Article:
Review of Jeremy Cohen, Christ Killers: The Jews and the Passion from the Bible to the Big Screen

ACCH Quarterly Vol. 17, No. 1, March 2011

Review of Jeremy Cohen, Christ Killers: The Jews and the Passion from the Bible to the Big Screen (New York: Oxford University Press, 2007), 313 pp.  ISBN: 978-0-19-517841-8.

By Heath A. Spencer, Seattle University

In this book, Cohen explores the origin and evolution of the Christ-killer myth from the first century to the present, focusing his analysis on religious texts, sculptures, paintings, stage plays, and films.  The result is a fascinating but sobering study of an idea that has troubled Christian-Jewish relations and contributed to considerable anti-Jewish violence.

Cohen begins by noting that New Testament stories of Jesus’ crucifixion stood firmly within Jewish traditions, drawing inspiration from the Akedah, Passover, and “suffering servant” motifs as well as themes like deliverance and atonement that were already present in Jewish theology.  Unfortunately, the passion narratives also assign Jewish leaders a key role in Jesus’ arrest and trial, and they depict a Jewish crowd that demands his death.  In Matthew’s Gospel, the crowd even cries out, “His blood be on us and our children!”  Cohen is aware that Christians do not all draw the same conclusions from these stories, and he introduces the reader to a range of views among contemporary New Testament scholars, from those who see the passion narratives as historically reliable to those who understand them as “prophecy historicized” (23) or “the Christian faith put in narrative form” (16).  However, even if some of this scholarship has the potential to mitigate anti-Jewish readings of the New Testament, most Christians are not familiar with it and are more likely to be influenced by a long tradition of anti-Jewish thought that builds on and embellishes the already problematic content of the New Testament passion narratives.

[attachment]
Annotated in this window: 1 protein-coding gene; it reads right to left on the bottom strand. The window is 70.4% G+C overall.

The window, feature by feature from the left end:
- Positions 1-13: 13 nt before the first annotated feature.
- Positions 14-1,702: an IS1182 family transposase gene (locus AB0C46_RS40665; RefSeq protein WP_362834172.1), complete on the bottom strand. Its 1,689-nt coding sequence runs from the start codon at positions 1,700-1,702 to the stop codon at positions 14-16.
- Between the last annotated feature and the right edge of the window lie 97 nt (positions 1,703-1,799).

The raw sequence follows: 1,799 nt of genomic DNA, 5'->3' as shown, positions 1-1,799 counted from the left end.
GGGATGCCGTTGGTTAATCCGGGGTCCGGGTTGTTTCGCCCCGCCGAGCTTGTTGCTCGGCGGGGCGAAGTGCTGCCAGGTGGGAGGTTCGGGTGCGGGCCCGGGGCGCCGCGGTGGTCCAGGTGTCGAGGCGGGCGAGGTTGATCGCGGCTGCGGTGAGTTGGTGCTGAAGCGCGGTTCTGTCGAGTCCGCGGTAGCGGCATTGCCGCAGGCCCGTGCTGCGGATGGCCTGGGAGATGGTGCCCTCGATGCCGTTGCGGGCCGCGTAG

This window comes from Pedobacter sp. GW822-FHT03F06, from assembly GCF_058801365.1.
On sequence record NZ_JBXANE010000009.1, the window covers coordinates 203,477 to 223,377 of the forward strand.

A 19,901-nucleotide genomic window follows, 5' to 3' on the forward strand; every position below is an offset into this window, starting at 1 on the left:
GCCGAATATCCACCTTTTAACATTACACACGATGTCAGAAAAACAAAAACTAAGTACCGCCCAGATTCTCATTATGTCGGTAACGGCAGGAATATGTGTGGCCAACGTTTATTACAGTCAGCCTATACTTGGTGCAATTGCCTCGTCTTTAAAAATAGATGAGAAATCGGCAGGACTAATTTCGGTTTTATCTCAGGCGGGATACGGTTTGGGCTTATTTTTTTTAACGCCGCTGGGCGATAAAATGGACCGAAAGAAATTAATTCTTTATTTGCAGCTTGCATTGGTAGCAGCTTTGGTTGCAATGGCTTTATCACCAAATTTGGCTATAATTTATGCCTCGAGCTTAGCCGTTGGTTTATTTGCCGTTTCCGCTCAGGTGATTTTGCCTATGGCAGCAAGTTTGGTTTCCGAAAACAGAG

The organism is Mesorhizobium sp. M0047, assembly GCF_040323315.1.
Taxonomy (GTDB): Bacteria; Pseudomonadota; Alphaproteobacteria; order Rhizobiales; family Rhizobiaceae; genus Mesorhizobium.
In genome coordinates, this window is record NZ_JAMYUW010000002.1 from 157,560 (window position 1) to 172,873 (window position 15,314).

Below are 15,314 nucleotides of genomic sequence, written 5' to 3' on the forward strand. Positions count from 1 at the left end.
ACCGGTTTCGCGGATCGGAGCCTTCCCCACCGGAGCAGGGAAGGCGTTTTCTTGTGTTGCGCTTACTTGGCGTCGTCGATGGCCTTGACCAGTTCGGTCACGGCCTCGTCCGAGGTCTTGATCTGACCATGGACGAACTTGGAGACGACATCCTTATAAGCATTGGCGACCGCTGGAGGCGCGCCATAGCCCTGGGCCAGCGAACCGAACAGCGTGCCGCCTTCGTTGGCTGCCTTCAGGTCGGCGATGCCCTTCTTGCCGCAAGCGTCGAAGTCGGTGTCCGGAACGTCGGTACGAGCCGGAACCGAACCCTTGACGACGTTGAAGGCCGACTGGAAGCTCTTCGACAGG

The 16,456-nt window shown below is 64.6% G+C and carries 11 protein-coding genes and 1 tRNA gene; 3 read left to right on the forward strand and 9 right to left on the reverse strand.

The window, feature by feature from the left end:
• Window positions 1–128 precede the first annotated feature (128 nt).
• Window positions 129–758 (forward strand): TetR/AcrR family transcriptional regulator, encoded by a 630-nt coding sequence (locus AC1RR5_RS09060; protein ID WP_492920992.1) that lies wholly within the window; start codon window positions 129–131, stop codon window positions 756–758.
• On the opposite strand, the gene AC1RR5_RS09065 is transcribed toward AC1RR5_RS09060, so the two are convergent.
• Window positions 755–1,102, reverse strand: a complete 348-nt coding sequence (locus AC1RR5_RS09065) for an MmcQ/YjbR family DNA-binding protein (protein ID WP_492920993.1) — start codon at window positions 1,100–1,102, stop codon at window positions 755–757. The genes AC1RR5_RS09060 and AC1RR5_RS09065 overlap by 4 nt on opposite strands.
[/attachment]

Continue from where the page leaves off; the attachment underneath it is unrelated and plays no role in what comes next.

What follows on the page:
Cohen continues with a survey of Christian theologians from antiquity to the early modern era who commented on the passion, noting that most of them promoted the idea – already present in Matthew’s Gospel – that all Jews were guilty of the crucifixion.  Theologians from Augustine to Anselm argued that first-century Jews killed Jesus in ignorance, not realizing he was the Son of God.  However, from the twelfth century on a more sinister view gained currency, as theologians like Peter Lombard, Thomas Aquinas, and John Duns Scotus imagined that Jewish leaders were willfully ignorant, killing Jesus out of hatred and envy.  They would have known Jesus was divine, so the argument ran, if they had not been blinded by their malice.  The notion that Jews were obstinate in their unbelief coincided with more hostile appraisals of Talmudic Judaism and dovetailed with accusations of ritual murder, ritual cannibalism, and host desecration that emerged in the twelfth century and continued into the modern era.  Devotional manuals from this period also instructed readers to imagine Jesus’ suffering (along with those who inflicted it) at length and in exquisite detail.  Together, these developments indicate an intensification of the Christ-killer myth and a tendency to see contemporary Jews as intentional Christ killers.